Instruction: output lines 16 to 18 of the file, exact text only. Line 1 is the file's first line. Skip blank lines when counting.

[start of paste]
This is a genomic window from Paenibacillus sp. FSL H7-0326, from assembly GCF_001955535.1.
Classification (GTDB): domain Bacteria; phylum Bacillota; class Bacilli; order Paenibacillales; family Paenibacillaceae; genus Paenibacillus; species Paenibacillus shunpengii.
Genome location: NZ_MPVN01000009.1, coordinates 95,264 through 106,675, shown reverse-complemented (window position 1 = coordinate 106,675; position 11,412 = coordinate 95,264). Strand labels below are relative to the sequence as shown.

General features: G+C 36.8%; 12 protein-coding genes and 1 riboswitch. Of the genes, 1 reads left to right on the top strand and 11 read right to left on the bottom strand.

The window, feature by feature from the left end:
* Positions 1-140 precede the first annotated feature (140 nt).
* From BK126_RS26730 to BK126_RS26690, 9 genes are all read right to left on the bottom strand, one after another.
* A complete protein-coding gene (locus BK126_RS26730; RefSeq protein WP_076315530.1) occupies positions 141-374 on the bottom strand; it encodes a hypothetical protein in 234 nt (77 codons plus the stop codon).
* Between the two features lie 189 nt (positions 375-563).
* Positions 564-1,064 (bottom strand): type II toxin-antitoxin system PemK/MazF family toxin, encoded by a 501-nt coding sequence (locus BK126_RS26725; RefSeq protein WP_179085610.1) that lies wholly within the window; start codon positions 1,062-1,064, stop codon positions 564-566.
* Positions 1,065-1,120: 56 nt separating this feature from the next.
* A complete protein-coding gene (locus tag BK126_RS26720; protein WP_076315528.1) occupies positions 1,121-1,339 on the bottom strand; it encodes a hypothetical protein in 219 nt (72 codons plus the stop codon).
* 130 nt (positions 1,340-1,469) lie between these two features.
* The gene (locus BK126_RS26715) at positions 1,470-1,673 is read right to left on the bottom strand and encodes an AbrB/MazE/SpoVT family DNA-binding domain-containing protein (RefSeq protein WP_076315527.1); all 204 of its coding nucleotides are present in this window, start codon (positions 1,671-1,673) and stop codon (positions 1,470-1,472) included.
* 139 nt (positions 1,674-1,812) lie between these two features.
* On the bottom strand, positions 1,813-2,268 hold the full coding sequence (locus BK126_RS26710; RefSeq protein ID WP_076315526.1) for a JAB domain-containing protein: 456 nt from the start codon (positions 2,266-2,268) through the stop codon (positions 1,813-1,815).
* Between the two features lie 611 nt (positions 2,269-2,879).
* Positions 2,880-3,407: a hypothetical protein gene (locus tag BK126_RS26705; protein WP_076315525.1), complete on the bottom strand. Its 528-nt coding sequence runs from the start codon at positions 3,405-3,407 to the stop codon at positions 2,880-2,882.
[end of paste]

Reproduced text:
* On the bottom strand, positions 1,813-2,268 hold the full coding sequence (locus BK126_RS26710; RefSeq protein ID WP_076315526.1) for a JAB domain-containing protein: 456 nt from the start codon (positions 2,266-2,268) through the stop codon (positions 1,813-1,815).
* Between the two features lie 611 nt (positions 2,269-2,879).
* Positions 2,880-3,407: a hypothetical protein gene (locus tag BK126_RS26705; protein WP_076315525.1), complete on the bottom strand. Its 528-nt coding sequence runs from the start codon at positions 3,405-3,407 to the stop codon at positions 2,880-2,882.